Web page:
Switzerland was particularly aggrieved to find that it appeared on the OECD grey list in April 2009, while such jurisdictions as Jersey and Guernsey, perceived at least by some sectors of the Swiss financial community as rivals in the offshore world, were given a clean bill of health. This added further fuel to the argument, beloved of conspiracy theorists, that the war against offshore financial centres, and Switzerland in particular, is led by the USA and the United Kingdom, themselves major finance centres that seek to draw funds into their own banking systems. A popular line of attack by some Swiss commentators against the ‘Anglo-Saxon conspiracy’ is to point out that the common law trust is as widely used as an instrument of fraud and concealment as a Swiss bank account. This is a particularly pernicious and counter-productive argument to make at a time when Switzerland, following ratification of the Hague Trust Convention in 2007, is seeking to position itself as an increasingly popular jurisdiction for the conduct of trust business and the formation of local trust companies.
Although the dispute with the United States may be cooling off, at least temporarily, there is further pressure likely to focus on Switzerland from the direction of Brussels where the concerted efforts of France and Germany are likely to cause further problems for Switzerland in its relations with the European Union. Fortified by its success in obtaining, in controversial circumstances, information about Liechtenstein accounts held by German residents, the German Finance Ministry headed by Peer Steinbrück is waging a war against the Swiss banks, and their counterparts in Austria and Luxembourg – three countries branded by Herr Steinbrück as being “on a par with Burkina Faso” when it came to the OECD’s grey list of tax heaven. Whether Peer Steinbrück will be able to continue his campaign against these European financial centres will depend largely on the outcome of the German federal elections later this year, but it seems that the EU Commission is determined to close a number of perceived loopholes in the EU Savings Tax Directive and this will impact Switzerland as well as the other non-EU territories that have signed up to the Savings Tax Directive.
So against this background, what does the future hold for Switzerland as an international financial centre? One thing is absolutely clear: the traditional business model based on the impermeability of Swiss banking secrecy is now finished. The industry must seriously re-think its marketing strategy and capitalise on the other advantages offered by the country and its financial institutions: political and economic stability, sensible but not repressive regulation, investment management expertise and currency trading skills. This means that Swiss banks will have to compete on equal terms with those in other financial centres and that the cost of banking in Switzerland, which is never the cheapest option, will have to be competitive. Customers will no longer be prepared to pay a premium for the perceived protection of banking secrecy, now shown to be seriously eroded.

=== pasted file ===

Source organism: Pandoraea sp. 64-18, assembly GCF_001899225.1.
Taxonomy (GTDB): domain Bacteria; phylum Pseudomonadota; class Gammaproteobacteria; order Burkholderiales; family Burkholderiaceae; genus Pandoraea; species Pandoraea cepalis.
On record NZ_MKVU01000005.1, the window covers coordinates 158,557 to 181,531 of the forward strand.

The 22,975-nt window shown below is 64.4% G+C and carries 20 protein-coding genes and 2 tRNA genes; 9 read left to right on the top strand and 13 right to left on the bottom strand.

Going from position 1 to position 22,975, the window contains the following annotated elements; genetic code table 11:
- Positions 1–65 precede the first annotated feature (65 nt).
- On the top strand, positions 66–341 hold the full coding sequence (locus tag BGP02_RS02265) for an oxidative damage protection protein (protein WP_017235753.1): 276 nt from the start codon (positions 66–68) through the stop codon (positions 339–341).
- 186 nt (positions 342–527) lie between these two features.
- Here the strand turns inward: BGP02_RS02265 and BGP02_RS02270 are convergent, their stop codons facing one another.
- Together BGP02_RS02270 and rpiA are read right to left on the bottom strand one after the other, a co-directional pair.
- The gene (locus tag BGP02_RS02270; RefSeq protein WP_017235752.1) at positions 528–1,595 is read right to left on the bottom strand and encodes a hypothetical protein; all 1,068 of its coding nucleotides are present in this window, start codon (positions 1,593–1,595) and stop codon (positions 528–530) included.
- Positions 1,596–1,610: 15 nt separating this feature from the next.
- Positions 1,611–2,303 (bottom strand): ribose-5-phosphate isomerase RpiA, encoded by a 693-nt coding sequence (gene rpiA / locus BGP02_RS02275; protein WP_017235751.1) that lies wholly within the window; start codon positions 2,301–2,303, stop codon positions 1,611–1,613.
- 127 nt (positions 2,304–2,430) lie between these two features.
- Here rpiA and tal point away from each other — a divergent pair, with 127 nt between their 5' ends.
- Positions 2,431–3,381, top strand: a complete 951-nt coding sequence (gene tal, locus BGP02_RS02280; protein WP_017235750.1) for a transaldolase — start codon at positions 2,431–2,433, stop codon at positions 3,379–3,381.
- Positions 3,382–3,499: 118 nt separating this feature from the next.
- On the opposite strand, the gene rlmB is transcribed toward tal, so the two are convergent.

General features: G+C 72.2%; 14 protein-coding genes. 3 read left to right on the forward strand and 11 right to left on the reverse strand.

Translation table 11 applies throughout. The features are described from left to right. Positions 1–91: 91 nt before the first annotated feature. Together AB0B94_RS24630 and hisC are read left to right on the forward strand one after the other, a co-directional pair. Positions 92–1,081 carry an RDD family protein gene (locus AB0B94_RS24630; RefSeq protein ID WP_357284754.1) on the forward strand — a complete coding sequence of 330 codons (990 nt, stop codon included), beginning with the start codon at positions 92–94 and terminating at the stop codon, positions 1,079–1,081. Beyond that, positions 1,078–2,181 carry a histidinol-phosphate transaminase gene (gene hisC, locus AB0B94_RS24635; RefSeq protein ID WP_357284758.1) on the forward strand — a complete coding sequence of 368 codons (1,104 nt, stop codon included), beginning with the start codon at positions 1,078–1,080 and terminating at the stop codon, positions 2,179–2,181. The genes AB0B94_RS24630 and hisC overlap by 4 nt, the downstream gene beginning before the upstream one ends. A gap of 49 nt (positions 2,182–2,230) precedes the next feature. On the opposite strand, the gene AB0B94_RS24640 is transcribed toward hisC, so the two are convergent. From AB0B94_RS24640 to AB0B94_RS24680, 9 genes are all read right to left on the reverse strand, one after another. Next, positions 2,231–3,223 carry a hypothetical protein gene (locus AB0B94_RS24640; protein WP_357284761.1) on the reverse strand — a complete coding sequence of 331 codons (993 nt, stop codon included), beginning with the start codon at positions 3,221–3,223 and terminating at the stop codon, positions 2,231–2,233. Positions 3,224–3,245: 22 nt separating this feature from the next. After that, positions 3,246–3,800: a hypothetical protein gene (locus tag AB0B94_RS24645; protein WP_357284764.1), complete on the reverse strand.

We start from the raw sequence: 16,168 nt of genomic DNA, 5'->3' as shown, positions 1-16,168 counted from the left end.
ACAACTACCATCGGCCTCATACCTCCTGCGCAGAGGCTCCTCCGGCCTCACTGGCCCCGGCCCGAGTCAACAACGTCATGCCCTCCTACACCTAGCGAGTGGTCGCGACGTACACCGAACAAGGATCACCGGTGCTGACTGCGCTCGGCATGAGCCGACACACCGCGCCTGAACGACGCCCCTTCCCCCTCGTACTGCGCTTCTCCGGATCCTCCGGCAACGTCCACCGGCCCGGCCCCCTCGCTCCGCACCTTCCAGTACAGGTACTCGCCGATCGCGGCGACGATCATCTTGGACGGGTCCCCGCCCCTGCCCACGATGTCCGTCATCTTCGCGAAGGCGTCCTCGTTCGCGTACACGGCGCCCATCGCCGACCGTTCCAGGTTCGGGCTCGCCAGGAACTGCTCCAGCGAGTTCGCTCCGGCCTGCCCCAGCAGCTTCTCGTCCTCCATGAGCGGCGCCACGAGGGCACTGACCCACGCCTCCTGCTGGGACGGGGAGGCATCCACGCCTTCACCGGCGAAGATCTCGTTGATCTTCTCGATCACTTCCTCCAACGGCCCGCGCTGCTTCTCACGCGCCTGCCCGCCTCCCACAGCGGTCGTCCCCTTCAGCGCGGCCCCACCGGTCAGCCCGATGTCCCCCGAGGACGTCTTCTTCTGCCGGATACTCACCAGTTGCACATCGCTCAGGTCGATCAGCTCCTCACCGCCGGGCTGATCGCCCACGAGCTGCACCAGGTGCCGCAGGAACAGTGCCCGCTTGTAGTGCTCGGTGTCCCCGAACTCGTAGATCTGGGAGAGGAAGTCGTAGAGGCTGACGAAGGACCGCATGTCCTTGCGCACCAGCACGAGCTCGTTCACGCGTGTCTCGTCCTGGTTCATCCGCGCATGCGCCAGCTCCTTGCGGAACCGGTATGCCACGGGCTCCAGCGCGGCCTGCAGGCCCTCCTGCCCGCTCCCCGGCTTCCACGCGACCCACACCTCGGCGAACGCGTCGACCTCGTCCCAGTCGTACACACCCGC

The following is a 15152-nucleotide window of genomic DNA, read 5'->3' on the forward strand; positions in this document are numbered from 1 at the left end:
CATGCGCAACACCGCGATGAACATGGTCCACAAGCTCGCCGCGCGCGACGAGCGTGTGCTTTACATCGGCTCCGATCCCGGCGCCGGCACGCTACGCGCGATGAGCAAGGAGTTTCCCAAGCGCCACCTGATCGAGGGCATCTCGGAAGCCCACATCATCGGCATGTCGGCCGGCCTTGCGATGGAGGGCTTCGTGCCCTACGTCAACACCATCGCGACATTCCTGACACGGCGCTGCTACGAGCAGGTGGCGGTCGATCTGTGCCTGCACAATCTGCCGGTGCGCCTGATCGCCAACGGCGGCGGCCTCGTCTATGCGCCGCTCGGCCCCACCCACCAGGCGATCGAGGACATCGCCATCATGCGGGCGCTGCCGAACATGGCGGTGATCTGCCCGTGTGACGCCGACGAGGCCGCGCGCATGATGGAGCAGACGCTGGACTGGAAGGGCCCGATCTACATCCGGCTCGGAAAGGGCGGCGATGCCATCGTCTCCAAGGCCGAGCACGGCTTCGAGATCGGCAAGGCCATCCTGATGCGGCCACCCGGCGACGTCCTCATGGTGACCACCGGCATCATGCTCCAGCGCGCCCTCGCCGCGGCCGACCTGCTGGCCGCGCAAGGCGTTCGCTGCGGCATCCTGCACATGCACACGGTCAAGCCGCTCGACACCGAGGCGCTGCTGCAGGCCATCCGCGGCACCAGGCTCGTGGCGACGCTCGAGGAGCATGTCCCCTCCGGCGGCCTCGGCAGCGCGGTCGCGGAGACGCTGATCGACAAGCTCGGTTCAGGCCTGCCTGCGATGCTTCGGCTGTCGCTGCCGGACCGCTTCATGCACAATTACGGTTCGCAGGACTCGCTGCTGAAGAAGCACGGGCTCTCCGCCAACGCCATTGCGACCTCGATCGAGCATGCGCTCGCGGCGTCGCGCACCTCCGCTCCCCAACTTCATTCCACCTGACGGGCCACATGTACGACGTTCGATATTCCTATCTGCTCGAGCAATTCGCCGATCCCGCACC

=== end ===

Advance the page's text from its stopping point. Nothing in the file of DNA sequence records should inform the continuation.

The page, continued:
To be fair to the Swiss banking industry, many of the leading players have already anticipated these changes and have decided to move from an offshore to an onshore business model. Certainly Switzerland is well placed to offer sophisticated services in the field of investment management, trust administration and estate planning and a number of cantons have sought to attract hedge fund managers from London and other centres, where taxes or new regulatory measures make Switzerland seem an interesting alternative base. However, to successfully attract this business in any volume some changes in the Swiss tax treatment of carried interest received by promoters and managers of those funds will be necessary.
Switzerland will continue to offer wealthy retirees an attractive location for permanent residence, with the certainty and simplicity of the lump-sum tax arrangement. This special deal is available only to foreigners and has been a feature of the Swiss fiscal system for many years. Recently the lump-sum deal has come under internal attack, and in February this year the Canton of Zürich voted to terminate this special arrangement at cantonal level. The French speaking Cantons of Geneva, Vaud and Valais, which account for more than 60 per cent of the total 4,000 foreign lump-sum tax payers, are unlikely to follow the example of Zürich.
For many years Switzerland has been able to withstand a succession of attacks against bank secrecy. Without powerful allies to support its cause it has become progressively more difficult to sustain an effective defence of its special rules of confidentiality rooted in legislation enacted on the eve of World War II. The concessions that have now been made may result in a flow of some funds away from Switzerland, although it is not immediately evident where that money might go. The Swiss banking industry will have to adapt to the new era of exchange of information in tax matters, but while bank secrecy may no longer be absolute, the other attractions of the jurisdiction remain, and the industry will do well to promote those in order to maintain its position as leading financial centre for private wealth management.